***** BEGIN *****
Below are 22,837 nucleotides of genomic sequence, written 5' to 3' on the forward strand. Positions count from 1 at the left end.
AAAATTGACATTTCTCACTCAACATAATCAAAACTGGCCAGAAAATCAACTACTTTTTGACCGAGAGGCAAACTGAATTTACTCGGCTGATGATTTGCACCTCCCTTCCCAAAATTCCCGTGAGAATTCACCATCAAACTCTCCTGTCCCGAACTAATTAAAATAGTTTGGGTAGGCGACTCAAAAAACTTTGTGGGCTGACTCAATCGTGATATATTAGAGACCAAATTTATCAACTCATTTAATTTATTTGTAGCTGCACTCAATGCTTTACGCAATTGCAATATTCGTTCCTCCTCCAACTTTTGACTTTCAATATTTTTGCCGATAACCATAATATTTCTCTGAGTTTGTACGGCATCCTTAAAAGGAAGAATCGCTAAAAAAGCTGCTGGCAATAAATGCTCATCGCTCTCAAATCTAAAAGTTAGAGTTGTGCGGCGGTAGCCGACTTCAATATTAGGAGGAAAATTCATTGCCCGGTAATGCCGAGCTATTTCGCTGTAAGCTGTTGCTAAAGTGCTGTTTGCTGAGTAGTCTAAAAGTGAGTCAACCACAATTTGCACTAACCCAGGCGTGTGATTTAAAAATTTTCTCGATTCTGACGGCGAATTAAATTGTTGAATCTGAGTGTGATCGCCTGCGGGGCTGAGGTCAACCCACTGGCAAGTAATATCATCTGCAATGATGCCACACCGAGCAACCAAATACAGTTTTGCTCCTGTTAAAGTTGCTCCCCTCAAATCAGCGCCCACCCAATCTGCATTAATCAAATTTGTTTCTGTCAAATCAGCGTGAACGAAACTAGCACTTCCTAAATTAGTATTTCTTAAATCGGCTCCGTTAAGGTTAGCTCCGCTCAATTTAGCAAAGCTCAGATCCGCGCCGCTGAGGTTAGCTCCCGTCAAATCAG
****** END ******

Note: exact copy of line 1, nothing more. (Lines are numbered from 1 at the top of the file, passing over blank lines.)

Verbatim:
Below are 22,837 nucleotides of genomic sequence, written 5' to 3' on the forward strand. Positions count from 1 at the left end.